From the Other Side, August 2015
By Paul Kincaid
[Editor’s Note: From the Other Side is Paul Kincaid’s monthly column on books and news from the other side of the Atlantic.]
As I write this I am stuck in the sodden south of England, and I rather wish I could be in Scotland right now. I imagine it’s still raining there as well, but at least there’s the Edinburgh Festival, and in particular there’s the premiere of Lanark by David Greig. This is the long-awaited stage version of Alasdair Gray’s magnificent novel. Long awaited because there have been rumours of dramatisations of that novel ever since it came out in 1981, but none have materialised before now. I’ve always assumed that the combination of a realist account of Glasgow and a surreal, dystopian account of Unthank is probably impossible to stage, so I really hope this play tours if only so I can find out if Greig’s version works. Alasdair Gray, by the way, remains in hospital after a bad fall in June; he’s 80 this year and has been in poor health for many years.
Still, if we can’t be at the Edinburgh Festival, there are at least books to enjoy. Quite a lot of them, in fact. Conventional wisdom used to be that major books came out in spring and autumn, never August, because that was the month that publishers tended to drift away on holiday. Well, that doesn’t seem to be the case this year.
The biggie, of course, which had people queueing round the block late at night to snap up a copy the second it went on sale, was The Shepherd’s Crown, the very last Discworld novel by Terry Pratchett (Doubleday). Fittingly, it is a novel about endings: it begins with the death of Granny Weatherwax, and goes on to describe the succession of Tiffany Aching as chief witch, but it also describes the end of the war against the elves, with the Fairy King having to leave Discworld because the railway of Raising Steam has “brought the Discworld too close to our own realm” as A.S. Byatt puts it in this excellent review. In an afterword to the novel, Pratchett’s assistant, Rob Wilkins, reveals that the author left notes for at least four more novels, though his daughter, Rhianna, has already wisely announced that none of these will be completed.
Another book that has been eagerly anticipated is the new novel from Aliette de Bodard, The House of Shattered Wings (Gollancz). Set in a decadent and ruined future Paris where magicians war against each other and where a fallen angel may be the key to whether a Great House lies in ruins or not.
Paul Cornell, meanwhile, has two books out in very short order. At the beginning of August there was his collected stories, A Better Way to Die (NewCon Press), with an introduction by John Scalzi, which brings together all 21 of his short stories, including the title story which won a BSFA Award, and “One of Our Bastards is Missing” which was shortlisted for a Hugo. Then, at the beginning of September, there’s a novel, Witches of Lychford. When a supermarket wants to open a branch on the outskirts of the sleepy village of Lychford, it threatens to open a gateway for malevolent beings from another world.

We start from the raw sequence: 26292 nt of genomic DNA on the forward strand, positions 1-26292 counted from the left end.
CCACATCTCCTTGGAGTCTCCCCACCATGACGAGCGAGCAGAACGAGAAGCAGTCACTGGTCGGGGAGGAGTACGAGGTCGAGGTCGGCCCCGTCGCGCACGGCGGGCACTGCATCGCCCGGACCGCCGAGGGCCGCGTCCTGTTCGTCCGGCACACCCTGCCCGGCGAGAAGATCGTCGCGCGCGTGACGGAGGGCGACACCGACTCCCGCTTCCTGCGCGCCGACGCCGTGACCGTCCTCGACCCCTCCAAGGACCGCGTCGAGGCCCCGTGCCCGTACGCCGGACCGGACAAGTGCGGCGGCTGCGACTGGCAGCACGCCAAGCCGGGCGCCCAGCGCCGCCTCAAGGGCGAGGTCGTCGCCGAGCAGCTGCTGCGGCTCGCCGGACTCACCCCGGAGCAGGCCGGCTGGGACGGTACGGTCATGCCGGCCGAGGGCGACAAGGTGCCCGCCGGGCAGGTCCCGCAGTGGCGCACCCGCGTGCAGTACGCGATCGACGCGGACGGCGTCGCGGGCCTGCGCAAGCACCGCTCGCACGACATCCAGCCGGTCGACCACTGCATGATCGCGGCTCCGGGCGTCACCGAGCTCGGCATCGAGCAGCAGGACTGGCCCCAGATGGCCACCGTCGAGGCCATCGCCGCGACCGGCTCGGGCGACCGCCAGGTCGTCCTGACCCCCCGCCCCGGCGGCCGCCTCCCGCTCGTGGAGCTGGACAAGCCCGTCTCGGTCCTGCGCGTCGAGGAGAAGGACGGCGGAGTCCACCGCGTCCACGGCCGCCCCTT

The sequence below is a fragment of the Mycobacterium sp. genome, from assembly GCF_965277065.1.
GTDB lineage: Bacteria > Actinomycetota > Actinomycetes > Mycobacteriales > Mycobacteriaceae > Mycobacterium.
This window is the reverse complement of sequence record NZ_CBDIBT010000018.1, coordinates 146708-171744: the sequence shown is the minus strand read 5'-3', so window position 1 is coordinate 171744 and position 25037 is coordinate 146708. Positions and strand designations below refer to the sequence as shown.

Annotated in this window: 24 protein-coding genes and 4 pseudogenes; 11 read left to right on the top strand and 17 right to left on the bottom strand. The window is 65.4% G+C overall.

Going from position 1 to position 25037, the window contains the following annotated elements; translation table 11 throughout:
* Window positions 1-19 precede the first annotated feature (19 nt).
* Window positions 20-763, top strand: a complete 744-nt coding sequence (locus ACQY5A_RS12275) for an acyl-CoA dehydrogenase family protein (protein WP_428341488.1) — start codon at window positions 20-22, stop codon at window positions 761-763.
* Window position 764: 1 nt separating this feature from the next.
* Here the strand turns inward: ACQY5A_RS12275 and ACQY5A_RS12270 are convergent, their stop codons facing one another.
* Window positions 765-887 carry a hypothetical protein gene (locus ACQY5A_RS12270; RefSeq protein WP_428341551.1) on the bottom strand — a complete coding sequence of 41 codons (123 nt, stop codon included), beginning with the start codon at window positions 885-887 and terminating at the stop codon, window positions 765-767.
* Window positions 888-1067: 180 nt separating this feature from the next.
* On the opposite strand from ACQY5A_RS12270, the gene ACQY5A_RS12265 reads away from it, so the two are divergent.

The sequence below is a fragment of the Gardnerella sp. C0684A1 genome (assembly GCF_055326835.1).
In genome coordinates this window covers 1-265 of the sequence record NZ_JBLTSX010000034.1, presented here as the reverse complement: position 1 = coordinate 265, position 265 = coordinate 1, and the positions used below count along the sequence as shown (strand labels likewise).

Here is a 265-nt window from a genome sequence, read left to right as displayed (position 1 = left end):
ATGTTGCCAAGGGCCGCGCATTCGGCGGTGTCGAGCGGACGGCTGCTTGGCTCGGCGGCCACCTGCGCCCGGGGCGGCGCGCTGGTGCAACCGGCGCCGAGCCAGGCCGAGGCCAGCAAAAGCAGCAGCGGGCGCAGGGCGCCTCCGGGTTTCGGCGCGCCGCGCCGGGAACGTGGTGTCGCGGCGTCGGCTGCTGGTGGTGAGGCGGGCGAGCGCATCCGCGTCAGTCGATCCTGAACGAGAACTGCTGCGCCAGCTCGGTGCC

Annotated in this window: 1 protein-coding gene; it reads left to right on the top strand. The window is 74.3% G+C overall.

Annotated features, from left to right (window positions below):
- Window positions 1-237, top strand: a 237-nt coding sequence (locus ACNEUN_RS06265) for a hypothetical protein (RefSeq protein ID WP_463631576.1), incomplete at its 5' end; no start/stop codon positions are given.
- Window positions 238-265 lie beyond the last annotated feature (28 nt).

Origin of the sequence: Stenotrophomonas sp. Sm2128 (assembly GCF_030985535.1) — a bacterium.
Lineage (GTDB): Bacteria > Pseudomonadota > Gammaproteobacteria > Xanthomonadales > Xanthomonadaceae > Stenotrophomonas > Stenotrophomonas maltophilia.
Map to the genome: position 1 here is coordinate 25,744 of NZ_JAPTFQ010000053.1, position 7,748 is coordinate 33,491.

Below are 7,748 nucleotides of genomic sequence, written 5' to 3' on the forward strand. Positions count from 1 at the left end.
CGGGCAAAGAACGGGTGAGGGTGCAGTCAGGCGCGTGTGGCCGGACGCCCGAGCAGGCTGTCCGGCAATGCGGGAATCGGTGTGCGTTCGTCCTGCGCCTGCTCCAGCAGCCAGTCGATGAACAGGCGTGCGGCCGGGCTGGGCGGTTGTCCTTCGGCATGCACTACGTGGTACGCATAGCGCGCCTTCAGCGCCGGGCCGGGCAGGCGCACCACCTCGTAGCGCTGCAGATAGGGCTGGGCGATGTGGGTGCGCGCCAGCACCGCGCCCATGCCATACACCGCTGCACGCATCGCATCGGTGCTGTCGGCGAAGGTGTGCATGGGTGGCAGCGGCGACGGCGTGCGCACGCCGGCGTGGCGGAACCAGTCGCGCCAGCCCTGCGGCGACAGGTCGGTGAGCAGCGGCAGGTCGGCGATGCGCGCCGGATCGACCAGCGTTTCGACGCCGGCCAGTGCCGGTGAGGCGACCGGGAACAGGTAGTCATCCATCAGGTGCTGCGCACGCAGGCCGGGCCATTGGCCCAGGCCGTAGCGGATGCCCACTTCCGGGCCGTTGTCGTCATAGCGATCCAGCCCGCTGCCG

We’ve also got new books from James Lovegrove – Sherlock Holmes: The Thinking Engine (Titan) is Holmes pastiche with steampunk overtones, as Holmes and Watson have to pit their wits against Professor Quantock’s Thinking Engine, whose deductive powers appear to be the equal of the great detective himself. 17-year-old Anna Caltabiano has a sequel to her time travel novel, The Seventh Miss Hatfield; in The Time of the Clockmaker (Gollancz) Rebecca Hatfield finds herself trapped at the Court of Henry VIII. And Steve Aylett, author of a huge number of odd, surreal fantasies, has produced a non-fiction book about creativity, Heart of the Original (Unbound). In style that reflects the contents, the synopsis describes it as “Raising the bar to the point where it’s a hazard to migrating birds, this is a sizzling and hilarious manifesto where its author means every blazing word, and which makes a case for the caged-animal repetitive behaviour of our culture that cannot be argued against by anyone with an honest bone in their head.”
Then, of course, there is Three Moments of an Explosion by China Miéville (Macmillan), a new collection of 28 short stories. Some are very short, others are novella length, and the consensus of opinion seems to be that the longer the story the better. But this is Miéville, and even at very short length he’s likely to unsettle you. From the science fiction of “The Rope is the World” set on an abandoned space elevator, to the fantasy of “Covehithe” in which oil rigs return to the sea to spawn, to the horror of “The Dreaded Outcome” in which murder is a cure for insanity, these are dazzling and dazzlingly varied stories. This is one book that will, I suspect, be turning up on a lot of year’s best lists.
British sf critic Paul Kincaid is the author of the Hugo Award-nominated What It Is We Do When We Read Science Fiction and the BSFA Awards 2014-nominated Call And Response. He has won both the Thomas D. Clareson Award and the BSFA Non-Fiction Award.